Answers to Common Diabetes Questions

Premier Health providers answer frequently asked questions about diabetes.

What is laser-assisted cataract surgery?

With laser-assisted cataract surgery, the doctor uses a laser rather than a knife to make a small cut in the eye’s surface, according to the National Institutes of HealthOff Site Icon(NIH).

The same laser is used to soften the cataract, which is then removed with a suction, according to the NIH.

Using a laser can help doctors be more accurate and can help speed up recovery, according to the NIH.

After the cataract is taken out, an artificial lens – called an intraocular lens (IOL) – is put in to replace the old lens, according to the NIH.

This IOL helps to improve vision in place of the previous lens with the cataract on it.

Talk to your doctor for more information about laser-assisted cataract surgery.

Learn more:

Source: Joseph Allen, MD, Family Medicine of Vandalia; Michael Chunn, MD, Family Practice; Isaac Corney, MD, Trotwood Physician Center; Ann DeClue, MD, Saadeddine Dughman, MD, Advanced Cardiovascular Institute; Gary Fishbein, MD, Dayton Heart Center; Irina Gendler, MD, Troy Primary Care Physicians; Roger Goodenough, MD, Troy Primary Care Physicians; J. Wes Halderman, MD, Jamestown Family Medicine; Timothy O Donnell, MD, Miami Valley Primary Care; Miguel Parilo, MD, Bull Family Diabetes Center; Srikanth Sadhu, MD, Advanced Cardiovascular Institute; Trisha Zeidan, MD, Bull Family Diabetes Center; Chandan Gupta, MD, Monroe Medical Center; Miguel Parilo, MD, FACP, Bull Family Diabetes Center; Kristine Sun, MD; Premier Family Care of Mason;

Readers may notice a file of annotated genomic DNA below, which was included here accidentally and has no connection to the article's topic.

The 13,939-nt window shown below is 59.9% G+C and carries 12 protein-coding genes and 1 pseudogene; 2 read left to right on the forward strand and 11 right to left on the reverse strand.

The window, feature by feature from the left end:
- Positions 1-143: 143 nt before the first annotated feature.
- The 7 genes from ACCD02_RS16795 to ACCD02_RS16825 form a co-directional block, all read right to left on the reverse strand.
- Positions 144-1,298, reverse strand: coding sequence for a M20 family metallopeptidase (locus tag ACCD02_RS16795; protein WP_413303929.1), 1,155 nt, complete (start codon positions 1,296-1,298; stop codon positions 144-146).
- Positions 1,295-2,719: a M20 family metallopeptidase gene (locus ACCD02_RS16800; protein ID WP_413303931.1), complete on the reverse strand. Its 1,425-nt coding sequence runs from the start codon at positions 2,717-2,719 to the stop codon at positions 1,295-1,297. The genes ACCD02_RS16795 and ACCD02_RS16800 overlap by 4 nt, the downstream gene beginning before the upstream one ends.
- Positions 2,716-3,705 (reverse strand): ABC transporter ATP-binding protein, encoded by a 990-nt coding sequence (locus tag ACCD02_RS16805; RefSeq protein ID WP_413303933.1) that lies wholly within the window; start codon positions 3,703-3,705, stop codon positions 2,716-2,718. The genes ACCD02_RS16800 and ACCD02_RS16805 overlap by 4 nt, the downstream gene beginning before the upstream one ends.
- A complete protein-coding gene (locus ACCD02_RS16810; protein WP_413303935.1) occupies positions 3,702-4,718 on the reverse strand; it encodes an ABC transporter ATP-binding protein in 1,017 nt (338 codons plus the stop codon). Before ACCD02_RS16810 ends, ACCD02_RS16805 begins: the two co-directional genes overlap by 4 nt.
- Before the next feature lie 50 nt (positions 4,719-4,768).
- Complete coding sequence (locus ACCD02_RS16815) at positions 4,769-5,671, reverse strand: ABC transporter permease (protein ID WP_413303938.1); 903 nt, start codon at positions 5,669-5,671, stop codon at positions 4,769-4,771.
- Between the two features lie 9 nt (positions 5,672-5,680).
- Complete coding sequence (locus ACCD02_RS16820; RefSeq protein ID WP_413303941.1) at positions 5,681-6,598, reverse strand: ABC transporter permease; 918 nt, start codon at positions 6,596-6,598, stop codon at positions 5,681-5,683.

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Michael Chunn, MD

Michael Chunn, MD

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Timothy R. O'Donnell, DO

Timothy R. O'Donnell, DO

Miami Valley Primary Care

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